Sandy Roberts admits it's been a tough season so far for her strawberries. Heavy rain has pounded the fragile fruit and those berries that can't take the abuse have turned to mush.
But the average visitor to the pick-your-own Cottle Strawberry Farm in Stockbridge wouldn't understand the scope of the rain damage because despite the conditions, big red berries remain amidst the bushy green plants, looking as tasty as ever.
Roberts, the manager of the field, estimates that berries should be good for picking through about the first week in June.
"Last year, this field picked 'til Father's Day, June 15," she said.
Cottle Farms, which is based in North Carolina, leases seven strawberry patches throughout the Southeast. Roberts said they've all suffered somewhat due to the rain systems that move east through Alabama into Georgia and then north into South Carolina and North Carolina, where the fields are located.
"We usually open the (Stockbridge) field the first week in April but this year was April 18. It's the latest we've ever opened," Roberts said.
Cottle Farms has leased the Stockbridge farm for 17 years and people in the area anticipate the first day the field is open for picking.
"We pulled up in the 18-wheeler and people pulled in right after us," Roberts said.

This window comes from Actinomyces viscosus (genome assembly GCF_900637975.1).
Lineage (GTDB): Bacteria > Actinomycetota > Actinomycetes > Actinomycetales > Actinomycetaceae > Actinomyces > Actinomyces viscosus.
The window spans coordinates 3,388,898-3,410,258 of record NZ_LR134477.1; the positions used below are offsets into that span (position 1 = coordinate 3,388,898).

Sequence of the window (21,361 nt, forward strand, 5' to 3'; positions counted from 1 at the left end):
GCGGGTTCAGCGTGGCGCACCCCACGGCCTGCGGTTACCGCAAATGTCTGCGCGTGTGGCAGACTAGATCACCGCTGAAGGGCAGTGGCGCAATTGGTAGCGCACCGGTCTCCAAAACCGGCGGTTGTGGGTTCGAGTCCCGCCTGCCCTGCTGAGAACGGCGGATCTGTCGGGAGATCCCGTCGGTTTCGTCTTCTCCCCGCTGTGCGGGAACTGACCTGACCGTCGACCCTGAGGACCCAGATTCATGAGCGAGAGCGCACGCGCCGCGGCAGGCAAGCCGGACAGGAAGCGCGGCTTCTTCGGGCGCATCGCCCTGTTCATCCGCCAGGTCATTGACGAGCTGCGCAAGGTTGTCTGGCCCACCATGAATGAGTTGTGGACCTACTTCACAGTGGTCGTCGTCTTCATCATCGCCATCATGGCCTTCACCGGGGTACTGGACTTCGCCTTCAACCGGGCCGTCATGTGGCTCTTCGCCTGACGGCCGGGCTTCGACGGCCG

Roberts explained Cottle Farms has been in the strawberry business for 45 years and is one of the first farms to offer pick-your-own. It all started back in 1977 when one strawberry field that they thought was not fully grown and ready for picking started to give fruit. So as not to waste the fruit, the Cottles took a piece of plywood and wrote
"u-pick" on it and hung it at the field.
"The people came out in herds," Roberts said. "We've been u-pickin' ever since."
The reason the Cottles lease various fields through the Southeast for their berries is because the original owner, Ned Cottle, had family, specifically grandchildren, who lived south of his native North Carolina and he wanted them to have a place close-by to pick, explained Roberts, a member of the Cottle family who travels down to work the Stockbridge field annually.
For Roberts, the six- to 10-week leave away from the main farm in Faison, N.C., is a welcome respite.
"My favorite thing is the children. I love it when the kids come out," Roberts said. "And (I like) being outside because after this I'm stuck in the office 'til next spring."
The Cottle Strawberry Farm, located at 4830 E. Fairview Road in Rockdale County, is open 8 a.m. to 6:30 p.m. Monday through Saturday and noon to
5:30 p.m. Sundays. A gallon of u-pick strawberries is $10 and we-picks are $12. A quart of u-picks is $3 and $4 for we-picks. The farm also offers strawberry and blueberry preserves, strawberry syrup, strawberry dressing and strawberry salsa.
For more information on Cottle Farms, visit www.cottlefarms.com or call 770-761-7822.
Contact Karen J. Rohr at email@example.com.